Five ways to avoid scams
1) If you deposit a check from an unknown person, discuss it with your bank’s branch manager before spending the money or handing over anything of value.
While federal regulations require institutions to make funds from a deposit available generally within one to five business days, it can take a couple of weeks or longer before the bank discovers a deposited check is worthless. In that case, the bank will most likely hold you responsible for that money, said Michael Benardo, manager of the FDIC’s financial crimes section.
People often mistake “available funds” to mean “cleared funds.” Available funds are funds your bank has made available to you against your deposit. This does not mean the check has cleared. Checks don’t clear until the financial institution on which the check was written has surrendered funds to your bank.
2) Walk away from any deal if you get a check for more than the amount due and you’re instructed to return the difference. Often, the story may sound reasonable, but it’s never a safe bet.
3) Recognize other warning signs of a check scam, such as: The reasons for receiving a check are suspicious; you’re asked to send money outside of the United States (it’s difficult to track people down in another country); you’re pressed to send money right away; or you’re warned to keep things quiet.
4) Take additional precautions to make sure a check is good: Always ask for a phone number and a driver’s license, and check physical characteristics of the consumer with the photo. If suspicious, ask the customer’s birth date or even request a signature on a separate piece of paper; many crooks have numerous false IDs and may forget which one they are using.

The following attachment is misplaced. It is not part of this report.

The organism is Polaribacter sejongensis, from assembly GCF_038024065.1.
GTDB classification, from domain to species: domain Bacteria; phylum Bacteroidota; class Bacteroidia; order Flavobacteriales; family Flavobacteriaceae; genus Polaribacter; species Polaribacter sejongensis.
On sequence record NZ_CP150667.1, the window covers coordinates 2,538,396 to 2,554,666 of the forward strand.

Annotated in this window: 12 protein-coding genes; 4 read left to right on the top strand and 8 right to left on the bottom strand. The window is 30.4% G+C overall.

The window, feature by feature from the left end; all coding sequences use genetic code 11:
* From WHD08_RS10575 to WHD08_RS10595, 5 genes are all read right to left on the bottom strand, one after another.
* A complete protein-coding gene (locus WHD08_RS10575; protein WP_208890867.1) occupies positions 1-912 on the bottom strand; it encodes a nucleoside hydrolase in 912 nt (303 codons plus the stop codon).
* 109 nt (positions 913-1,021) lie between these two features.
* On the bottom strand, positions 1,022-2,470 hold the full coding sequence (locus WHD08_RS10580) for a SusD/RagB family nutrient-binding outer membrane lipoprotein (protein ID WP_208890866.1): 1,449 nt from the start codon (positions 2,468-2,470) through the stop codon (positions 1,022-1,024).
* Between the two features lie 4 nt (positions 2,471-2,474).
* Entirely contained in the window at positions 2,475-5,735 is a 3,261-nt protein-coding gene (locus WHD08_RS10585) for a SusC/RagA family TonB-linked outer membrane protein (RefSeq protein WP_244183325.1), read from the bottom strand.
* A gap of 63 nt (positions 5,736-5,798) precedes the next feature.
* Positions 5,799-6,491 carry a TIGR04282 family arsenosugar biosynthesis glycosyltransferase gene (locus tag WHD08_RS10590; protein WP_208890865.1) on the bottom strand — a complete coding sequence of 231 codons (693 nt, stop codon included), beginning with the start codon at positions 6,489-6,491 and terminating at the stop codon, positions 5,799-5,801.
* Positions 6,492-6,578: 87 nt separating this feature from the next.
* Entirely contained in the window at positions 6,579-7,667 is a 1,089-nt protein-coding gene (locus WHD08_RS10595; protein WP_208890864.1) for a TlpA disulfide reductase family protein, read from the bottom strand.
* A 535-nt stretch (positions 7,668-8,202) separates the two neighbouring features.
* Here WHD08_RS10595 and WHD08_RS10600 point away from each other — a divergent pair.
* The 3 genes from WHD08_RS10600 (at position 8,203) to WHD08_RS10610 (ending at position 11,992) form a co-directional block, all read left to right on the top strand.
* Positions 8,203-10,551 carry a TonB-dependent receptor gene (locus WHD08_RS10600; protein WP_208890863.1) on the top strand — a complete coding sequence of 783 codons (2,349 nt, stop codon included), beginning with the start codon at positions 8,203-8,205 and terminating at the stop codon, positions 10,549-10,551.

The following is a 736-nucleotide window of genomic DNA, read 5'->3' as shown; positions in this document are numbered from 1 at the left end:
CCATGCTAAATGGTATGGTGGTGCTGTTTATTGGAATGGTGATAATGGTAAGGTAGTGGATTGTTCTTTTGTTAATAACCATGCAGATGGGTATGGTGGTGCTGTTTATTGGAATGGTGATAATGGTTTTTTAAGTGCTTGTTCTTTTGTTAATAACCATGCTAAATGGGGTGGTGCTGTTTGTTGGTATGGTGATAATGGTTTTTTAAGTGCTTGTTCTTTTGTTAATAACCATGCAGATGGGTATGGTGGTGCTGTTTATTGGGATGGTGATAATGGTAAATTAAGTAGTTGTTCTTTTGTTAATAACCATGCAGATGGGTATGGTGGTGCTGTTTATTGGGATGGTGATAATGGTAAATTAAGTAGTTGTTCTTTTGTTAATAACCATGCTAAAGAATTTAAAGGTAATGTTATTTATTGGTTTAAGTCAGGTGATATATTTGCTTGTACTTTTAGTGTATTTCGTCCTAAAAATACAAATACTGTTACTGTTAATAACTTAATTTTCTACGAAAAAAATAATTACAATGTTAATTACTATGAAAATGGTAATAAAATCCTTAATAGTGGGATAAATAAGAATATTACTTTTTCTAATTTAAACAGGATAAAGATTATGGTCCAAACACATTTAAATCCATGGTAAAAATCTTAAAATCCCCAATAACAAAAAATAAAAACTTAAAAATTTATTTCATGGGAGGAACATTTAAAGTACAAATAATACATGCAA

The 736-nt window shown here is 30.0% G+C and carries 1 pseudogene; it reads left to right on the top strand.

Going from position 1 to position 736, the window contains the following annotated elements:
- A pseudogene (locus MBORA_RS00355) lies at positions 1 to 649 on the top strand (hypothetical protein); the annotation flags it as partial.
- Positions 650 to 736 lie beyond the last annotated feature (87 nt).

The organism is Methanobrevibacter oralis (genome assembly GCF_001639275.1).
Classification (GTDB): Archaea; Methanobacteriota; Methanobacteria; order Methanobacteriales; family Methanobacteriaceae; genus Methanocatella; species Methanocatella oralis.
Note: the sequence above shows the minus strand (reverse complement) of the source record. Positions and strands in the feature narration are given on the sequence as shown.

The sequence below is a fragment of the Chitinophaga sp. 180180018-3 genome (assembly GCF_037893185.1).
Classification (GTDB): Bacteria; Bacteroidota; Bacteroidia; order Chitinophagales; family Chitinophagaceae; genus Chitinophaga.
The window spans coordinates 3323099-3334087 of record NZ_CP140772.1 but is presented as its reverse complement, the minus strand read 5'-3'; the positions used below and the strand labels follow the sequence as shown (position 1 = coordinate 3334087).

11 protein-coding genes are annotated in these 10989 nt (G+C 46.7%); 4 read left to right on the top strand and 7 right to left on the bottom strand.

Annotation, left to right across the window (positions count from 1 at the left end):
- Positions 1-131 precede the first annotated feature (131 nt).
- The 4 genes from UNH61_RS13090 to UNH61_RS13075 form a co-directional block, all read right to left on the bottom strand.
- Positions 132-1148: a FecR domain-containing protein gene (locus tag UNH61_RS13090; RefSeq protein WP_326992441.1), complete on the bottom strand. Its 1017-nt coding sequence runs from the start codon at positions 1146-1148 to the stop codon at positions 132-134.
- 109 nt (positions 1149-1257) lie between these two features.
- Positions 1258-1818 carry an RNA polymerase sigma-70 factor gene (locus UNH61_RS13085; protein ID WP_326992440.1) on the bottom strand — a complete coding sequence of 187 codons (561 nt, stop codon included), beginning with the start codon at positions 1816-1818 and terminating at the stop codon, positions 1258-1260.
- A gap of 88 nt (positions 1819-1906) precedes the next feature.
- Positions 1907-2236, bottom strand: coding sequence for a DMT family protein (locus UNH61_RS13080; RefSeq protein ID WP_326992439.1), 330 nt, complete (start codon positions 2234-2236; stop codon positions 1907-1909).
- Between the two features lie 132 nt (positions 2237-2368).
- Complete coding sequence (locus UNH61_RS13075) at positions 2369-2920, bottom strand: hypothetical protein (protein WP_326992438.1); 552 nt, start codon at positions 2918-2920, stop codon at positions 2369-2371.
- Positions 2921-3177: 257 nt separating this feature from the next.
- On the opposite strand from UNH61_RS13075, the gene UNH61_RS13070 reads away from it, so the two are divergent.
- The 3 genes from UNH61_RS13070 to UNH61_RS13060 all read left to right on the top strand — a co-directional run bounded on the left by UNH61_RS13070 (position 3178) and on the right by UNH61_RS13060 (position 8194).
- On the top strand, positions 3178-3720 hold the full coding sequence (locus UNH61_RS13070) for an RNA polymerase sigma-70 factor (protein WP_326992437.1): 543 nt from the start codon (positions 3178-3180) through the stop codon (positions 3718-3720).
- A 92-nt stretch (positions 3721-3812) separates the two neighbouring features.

Consider insisting on a money order or cashier’s check drawn on a local bank, so you can take the check there immediately, or consider asking for a money order from the U.S. Postal Service, then take it to the post office or call the automated toll free service at (866) 459-7822. Postal money orders use security features, such as Ben Franklin images (watermarks) repeated on the left side, top to bottom and a dark security thread running top to bottom to the right of the Franklin watermark, with tiny “USPS” letters facing backward and forward.
Private financial service companies also issue money orders, but don’t depend on a phone number that is printed on a check or money order.
“If this is a fraud, one of the criminals may answer and tell you that the check or money order is legitimate, or you may get a voice mailbox that the swindlers set up to sound real and reassuring,” said David Nelson, a fraud specialist at the FDIC.
In general, it’s always best to use a phone number listed in your local phone book or other directory. You also can try to confirm a person’s name, address, home and work numbers through online databases or directory assistance.
5) Train front-line employees about fraud. Counterfeiters often prey on small businesses, knowing they receive less training in detecting bogus currency than those of major corporations. Examine bills for watermarks, security threads, a three-dimensional look and a rigid, embossed texture, rather than a flat look and smooth feel. Also, compare bills to genuine bills. Many counterfeiters rely more on the inattention of employees than on their counterfeiting skill.
Immediately report fraud or anything suspicious to your bank, as well as the local FBI (www.fbi.gov/majcases/fraud/fraudschemes.htm.)
Read more about counterfeit check schemes at these links:
According to the Federal Trade Commission, last year Colorado ranked fourth in fraud complaints per capita, trailing only Utah, Nevada and Washington. For more information, check:
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